Keeping our capital working for the UK

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Yes, but what’s the BBC ever done for us?

Below is a blog published on Tuesday 20 January on the BBC website by John Dickie, our Director of Strategy and Policy and the former Head of Corporate Affairs at the BBC.

The blog can be viewed here.

The UK economy is becoming less and less dependent on finance and business sectors and more reliant on its creative and tech industries, writes Former Head of BBC Corporate Affairs, John Dickie. In this post, he highlights how BBC activities contribute to London’s economy through its creative TV industries and new technology as well as its investment in smaller independent companies.

I am currently Director of Strategy and Policy at London First, a non-governmental, not-for-profit organisation that aims to help London prosper by working with businesses and all the political parties. I work with our members to create policy ideas which we then recommend to government. I was previously the Head of Corporate Affairs at the BBC and a former Deputy Leader of Camden Council in London.

Everybody knows that the BBC makes great British programmes and provides impartial, high-quality global journalism.

What is perhaps less familiar is the role that these activities play in supporting the creative sector of the UK economy; and the growing importance of that sector.

First, an explanation of my focus on London. My professional experience and knowledge is within the city of London. As Director of Strategy and Policy at London First, our data findings help contextualise London’s economic growth as a whole. Using London First’s data findings I can only speak about London’s economic growth as we aim to influence national and local government policies and investment decisions to support London’s global competitiveness. But similar points can be made across the UK. The BBC’s presence in the national capitals, the UK regions and of course the new hub in Greater Manchester, all help stimulate the local economies of the UK and to tie them together. One of the reasons the BBC has such strength in the creative-tech sector, and in commerce more broadly, is that it is a magnet for global talent which is important for the growing sector.

This is certainly the case in London. Historically, London’s economic growth has been driven by financial and business services; however a combination of tighter regulation and higher capital requirements mean that, important as this sector is, it is unlikely to drive such growth in future.

Research undertaken for London First by McKinsey shows that since the financial crisis it is the creative and technology sectors which have driven London’s economic growth. The creative sector added £6.5bn to the city’s economy between 2009 and 2012, while the technology sector added £2.9bn.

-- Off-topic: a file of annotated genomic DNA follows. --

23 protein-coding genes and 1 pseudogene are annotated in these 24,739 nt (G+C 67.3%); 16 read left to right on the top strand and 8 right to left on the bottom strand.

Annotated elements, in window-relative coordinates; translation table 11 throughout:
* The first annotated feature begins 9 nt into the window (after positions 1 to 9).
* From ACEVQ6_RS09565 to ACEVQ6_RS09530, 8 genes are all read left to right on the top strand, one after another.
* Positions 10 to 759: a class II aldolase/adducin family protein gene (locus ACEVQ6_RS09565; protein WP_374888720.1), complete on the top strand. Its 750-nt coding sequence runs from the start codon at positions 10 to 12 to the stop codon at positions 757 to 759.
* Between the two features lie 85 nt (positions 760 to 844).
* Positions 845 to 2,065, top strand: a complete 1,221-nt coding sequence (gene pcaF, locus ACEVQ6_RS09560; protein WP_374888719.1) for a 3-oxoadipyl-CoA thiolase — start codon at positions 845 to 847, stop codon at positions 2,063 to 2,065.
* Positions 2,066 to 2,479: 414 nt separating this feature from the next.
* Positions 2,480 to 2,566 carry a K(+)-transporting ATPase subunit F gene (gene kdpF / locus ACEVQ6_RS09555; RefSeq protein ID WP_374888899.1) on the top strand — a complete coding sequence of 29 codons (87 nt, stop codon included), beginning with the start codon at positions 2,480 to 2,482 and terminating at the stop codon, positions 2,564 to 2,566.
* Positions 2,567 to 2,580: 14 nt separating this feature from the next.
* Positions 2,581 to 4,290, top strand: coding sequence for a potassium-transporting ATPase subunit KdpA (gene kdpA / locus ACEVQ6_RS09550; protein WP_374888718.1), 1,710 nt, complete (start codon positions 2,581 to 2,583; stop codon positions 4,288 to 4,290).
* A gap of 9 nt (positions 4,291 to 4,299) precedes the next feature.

London is emerging as Europe’s creative and tech capital and key to this success is the depth and range of activities that take place here. These activities cover everything from pure-tech companies, such as DeepMind, through companies serving established sectors in e-commerce, food & beverages and finance, to creative, fashion and design. London Fashion Week 2014, for example, saw 5,000 visitors view work from over 150 designers and led to an estimated £100m of orders.

These complementary activities stimulate and support each other. Google’s decision to locate its new headquarters at Kings Cross, in part because it will be next to Central St Martin’s new campus, neatly makes the point. Fashion students plus geeks are greater than the sum of their parts.

The BBC is one of the anchor tenants of this economy, spanning the creation of original content (across television, radio and on-line), new applications (such as the iPlayer) and stimulating new markets (with the UK’s high internet take-up, and high levels of e-commerce, having been in part driven by the online content it provides).

As important as the range is the depth: the Corporation accounts for around 40% of total investment in UK original content and – thanks to the unique way it is funded – it provides distinctive risk capital for the industry.

Much of the £1bn the BBC spends annually on outside suppliers – through hundreds of independent TV, radio and online production companies – goes on programmes that won’t appeal to businesses needing to earn an immediate commercial return.

Some of this spend adds to the breadth of the UK’s creative range – say new music commissioned by Radio 3 – but other investments create more clear-cut economic returns. Strictly Come Dancing is now a mainstream success, earning Britain revenues from overseas licences; but when it launched it was a new and uncertain format, made possible by the BBC’s ability to take risks.

While there are many reasons why people want to come here, one of them is surely the role that the BBC plays in promoting Britain and that elusive concept of Britishness and British values so effectively overseas. Kofi Annan described the World Service as Britain’s gift to the world in the 20th Century. Now the World Service – and increasingly its newer siblings like BBC America – are acting as a gift to the wider UK economy in the 21st.

Greg Dyke’s bold vision for the BBC was for it to be the most creative organisation in the world. It doesn’t really matter whether the BBC has met this objective – indeed almost by definition any really creative organisation is going to ebb and flow over time. What matters is that when you say it to people it sounds reasonable.

To have such a globally resonant brand with such an ambitious, yet credible, goal should not just be seen as a source of national pride, but also as an economic asset that supports jobs and growth.

John Dickie is Director of Strategy and Policy at business membership organisation London First, and a former Head of Corporate Affairs at the BBC.

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